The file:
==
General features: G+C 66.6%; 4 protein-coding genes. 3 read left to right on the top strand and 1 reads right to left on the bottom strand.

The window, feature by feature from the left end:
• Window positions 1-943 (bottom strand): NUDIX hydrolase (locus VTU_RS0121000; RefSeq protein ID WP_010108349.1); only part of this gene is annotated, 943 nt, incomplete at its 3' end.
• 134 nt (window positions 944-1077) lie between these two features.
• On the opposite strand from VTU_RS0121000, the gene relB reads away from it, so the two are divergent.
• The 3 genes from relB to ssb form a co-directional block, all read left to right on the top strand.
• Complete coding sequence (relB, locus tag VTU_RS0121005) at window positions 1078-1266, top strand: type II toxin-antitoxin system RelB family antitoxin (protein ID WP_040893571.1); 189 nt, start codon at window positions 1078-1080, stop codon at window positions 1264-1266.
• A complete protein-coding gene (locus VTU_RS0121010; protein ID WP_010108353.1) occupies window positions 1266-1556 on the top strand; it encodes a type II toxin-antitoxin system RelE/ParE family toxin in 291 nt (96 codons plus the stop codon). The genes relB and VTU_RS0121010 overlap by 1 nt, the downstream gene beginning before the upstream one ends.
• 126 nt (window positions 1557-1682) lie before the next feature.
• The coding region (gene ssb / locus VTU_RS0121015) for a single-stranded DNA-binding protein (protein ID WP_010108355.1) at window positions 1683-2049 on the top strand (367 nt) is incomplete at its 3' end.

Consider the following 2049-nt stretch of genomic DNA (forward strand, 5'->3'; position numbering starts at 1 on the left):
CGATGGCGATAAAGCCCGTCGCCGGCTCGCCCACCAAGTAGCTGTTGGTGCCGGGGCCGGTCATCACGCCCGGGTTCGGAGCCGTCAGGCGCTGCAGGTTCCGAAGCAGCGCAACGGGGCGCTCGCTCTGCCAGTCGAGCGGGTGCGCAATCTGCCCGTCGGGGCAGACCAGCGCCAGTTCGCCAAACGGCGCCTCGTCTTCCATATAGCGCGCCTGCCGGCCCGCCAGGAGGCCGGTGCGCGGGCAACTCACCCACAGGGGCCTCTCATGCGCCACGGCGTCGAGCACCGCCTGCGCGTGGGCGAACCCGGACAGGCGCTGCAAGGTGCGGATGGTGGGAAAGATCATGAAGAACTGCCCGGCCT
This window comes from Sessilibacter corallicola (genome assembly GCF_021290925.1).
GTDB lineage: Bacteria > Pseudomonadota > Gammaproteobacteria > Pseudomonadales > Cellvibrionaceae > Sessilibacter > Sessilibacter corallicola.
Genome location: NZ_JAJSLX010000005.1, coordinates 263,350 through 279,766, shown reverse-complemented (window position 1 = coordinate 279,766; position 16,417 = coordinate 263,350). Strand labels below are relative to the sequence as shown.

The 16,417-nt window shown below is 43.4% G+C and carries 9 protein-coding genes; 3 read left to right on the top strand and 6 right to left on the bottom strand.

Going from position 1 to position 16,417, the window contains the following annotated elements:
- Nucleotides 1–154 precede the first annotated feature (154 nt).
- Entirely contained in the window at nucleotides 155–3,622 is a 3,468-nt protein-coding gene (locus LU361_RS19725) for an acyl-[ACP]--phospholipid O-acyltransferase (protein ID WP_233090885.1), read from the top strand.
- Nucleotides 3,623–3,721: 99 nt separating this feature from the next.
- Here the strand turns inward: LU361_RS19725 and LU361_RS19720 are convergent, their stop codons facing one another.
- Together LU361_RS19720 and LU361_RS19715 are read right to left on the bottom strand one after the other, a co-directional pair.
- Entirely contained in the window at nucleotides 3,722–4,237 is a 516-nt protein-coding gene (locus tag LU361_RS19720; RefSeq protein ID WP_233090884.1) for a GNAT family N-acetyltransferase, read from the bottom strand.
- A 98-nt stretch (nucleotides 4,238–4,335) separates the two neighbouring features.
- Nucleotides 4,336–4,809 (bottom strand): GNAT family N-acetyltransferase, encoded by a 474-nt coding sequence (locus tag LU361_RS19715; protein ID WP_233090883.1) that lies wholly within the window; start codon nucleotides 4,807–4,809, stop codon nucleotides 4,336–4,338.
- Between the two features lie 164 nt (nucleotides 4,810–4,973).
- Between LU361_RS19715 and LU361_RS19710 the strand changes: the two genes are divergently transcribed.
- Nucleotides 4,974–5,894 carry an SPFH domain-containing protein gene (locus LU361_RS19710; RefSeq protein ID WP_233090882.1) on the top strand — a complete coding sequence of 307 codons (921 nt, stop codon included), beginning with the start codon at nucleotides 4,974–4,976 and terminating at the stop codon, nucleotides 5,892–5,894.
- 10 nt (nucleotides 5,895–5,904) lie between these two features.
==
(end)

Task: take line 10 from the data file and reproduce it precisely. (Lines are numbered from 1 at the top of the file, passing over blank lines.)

• The coding region (gene ssb / locus VTU_RS0121015) for a single-stranded DNA-binding protein (protein ID WP_010108355.1) at window positions 1683-2049 on the top strand (367 nt) is incomplete at its 3' end.